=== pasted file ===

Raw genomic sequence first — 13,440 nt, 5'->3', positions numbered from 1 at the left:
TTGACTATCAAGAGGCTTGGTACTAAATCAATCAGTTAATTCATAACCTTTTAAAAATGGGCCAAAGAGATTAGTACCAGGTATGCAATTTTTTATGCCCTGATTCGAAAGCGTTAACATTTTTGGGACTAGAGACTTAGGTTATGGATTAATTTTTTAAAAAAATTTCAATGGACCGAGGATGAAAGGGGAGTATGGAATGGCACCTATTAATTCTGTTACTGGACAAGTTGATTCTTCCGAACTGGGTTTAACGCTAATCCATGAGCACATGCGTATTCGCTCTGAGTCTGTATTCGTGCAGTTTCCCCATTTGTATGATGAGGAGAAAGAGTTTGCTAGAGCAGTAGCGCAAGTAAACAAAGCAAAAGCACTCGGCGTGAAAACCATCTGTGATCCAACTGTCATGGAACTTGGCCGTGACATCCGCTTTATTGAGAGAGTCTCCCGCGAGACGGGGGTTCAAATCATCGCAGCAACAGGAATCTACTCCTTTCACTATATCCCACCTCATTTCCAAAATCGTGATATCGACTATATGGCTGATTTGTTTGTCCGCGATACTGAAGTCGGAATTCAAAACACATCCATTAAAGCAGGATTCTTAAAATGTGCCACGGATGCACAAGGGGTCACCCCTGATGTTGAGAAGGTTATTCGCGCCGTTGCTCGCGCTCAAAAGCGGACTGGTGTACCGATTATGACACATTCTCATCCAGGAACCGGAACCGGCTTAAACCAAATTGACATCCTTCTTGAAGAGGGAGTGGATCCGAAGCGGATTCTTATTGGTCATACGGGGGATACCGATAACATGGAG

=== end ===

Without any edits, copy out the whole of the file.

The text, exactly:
Raw genomic sequence first — 13,440 nt, 5'->3', positions numbered from 1 at the left:
TTGACTATCAAGAGGCTTGGTACTAAATCAATCAGTTAATTCATAACCTTTTAAAAATGGGCCAAAGAGATTAGTACCAGGTATGCAATTTTTTATGCCCTGATTCGAAAGCGTTAACATTTTTGGGACTAGAGACTTAGGTTATGGATTAATTTTTTAAAAAAATTTCAATGGACCGAGGATGAAAGGGGAGTATGGAATGGCACCTATTAATTCTGTTACTGGACAAGTTGATTCTTCCGAACTGGGTTTAACGCTAATCCATGAGCACATGCGTATTCGCTCTGAGTCTGTATTCGTGCAGTTTCCCCATTTGTATGATGAGGAGAAAGAGTTTGCTAGAGCAGTAGCGCAAGTAAACAAAGCAAAAGCACTCGGCGTGAAAACCATCTGTGATCCAACTGTCATGGAACTTGGCCGTGACATCCGCTTTATTGAGAGAGTCTCCCGCGAGACGGGGGTTCAAATCATCGCAGCAACAGGAATCTACTCCTTTCACTATATCCCACCTCATTTCCAAAATCGTGATATCGACTATATGGCTGATTTGTTTGTCCGCGATACTGAAGTCGGAATTCAAAACACATCCATTAAAGCAGGATTCTTAAAATGTGCCACGGATGCACAAGGGGTCACCCCTGATGTTGAGAAGGTTATTCGCGCCGTTGCTCGCGCTCAAAAGCGGACTGGTGTACCGATTATGACACATTCTCATCCAGGAACCGGAACCGGCTTAAACCAAATTGACATCCTTCTTGAAGAGGGAGTGGATCCGAAGCGGATTCTTATTGGTCATACGGGGGATACCGATAACATGGAG